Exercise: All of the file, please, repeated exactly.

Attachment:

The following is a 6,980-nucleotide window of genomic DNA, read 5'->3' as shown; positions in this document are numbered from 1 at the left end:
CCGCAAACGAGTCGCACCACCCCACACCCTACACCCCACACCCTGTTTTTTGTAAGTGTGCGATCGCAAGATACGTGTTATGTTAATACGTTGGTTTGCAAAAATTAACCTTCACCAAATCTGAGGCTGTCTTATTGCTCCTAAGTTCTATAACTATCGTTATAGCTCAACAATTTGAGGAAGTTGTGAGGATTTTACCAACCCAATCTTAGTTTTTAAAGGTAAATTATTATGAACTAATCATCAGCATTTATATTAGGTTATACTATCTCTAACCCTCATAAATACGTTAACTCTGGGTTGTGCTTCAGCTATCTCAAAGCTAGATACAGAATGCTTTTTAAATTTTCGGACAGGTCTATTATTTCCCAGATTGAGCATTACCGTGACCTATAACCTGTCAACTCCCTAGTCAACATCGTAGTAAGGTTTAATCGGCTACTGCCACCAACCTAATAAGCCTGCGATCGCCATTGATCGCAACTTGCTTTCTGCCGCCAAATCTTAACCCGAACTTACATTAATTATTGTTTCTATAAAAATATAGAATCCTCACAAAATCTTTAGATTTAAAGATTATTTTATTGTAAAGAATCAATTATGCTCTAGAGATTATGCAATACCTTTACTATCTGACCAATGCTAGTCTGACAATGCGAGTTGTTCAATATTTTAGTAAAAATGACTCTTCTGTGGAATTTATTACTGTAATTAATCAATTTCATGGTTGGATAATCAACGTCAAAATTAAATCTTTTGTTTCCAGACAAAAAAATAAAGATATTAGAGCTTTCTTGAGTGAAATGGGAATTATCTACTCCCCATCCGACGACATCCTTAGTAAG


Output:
The following is a 6,980-nucleotide window of genomic DNA, read 5'->3' as shown; positions in this document are numbered from 1 at the left end:
CCGCAAACGAGTCGCACCACCCCACACCCTACACCCCACACCCTGTTTTTTGTAAGTGTGCGATCGCAAGATACGTGTTATGTTAATACGTTGGTTTGCAAAAATTAACCTTCACCAAATCTGAGGCTGTCTTATTGCTCCTAAGTTCTATAACTATCGTTATAGCTCAACAATTTGAGGAAGTTGTGAGGATTTTACCAACCCAATCTTAGTTTTTAAAGGTAAATTATTATGAACTAATCATCAGCATTTATATTAGGTTATACTATCTCTAACCCTCATAAATACGTTAACTCTGGGTTGTGCTTCAGCTATCTCAAAGCTAGATACAGAATGCTTTTTAAATTTTCGGACAGGTCTATTATTTCCCAGATTGAGCATTACCGTGACCTATAACCTGTCAACTCCCTAGTCAACATCGTAGTAAGGTTTAATCGGCTACTGCCACCAACCTAATAAGCCTGCGATCGCCATTGATCGCAACTTGCTTTCTGCCGCCAAATCTTAACCCGAACTTACATTAATTATTGTTTCTATAAAAATATAGAATCCTCACAAAATCTTTAGATTTAAAGATTATTTTATTGTAAAGAATCAATTATGCTCTAGAGATTATGCAATACCTTTACTATCTGACCAATGCTAGTCTGACAATGCGAGTTGTTCAATATTTTAGTAAAAATGACTCTTCTGTGGAATTTATTACTGTAATTAATCAATTTCATGGTTGGATAATCAACGTCAAAATTAAATCTTTTGTTTCCAGACAAAAAAATAAAGATATTAGAGCTTTCTTGAGTGAAATGGGAATTATCTACTCCCCATCCGACGACATCCTTAGTAAG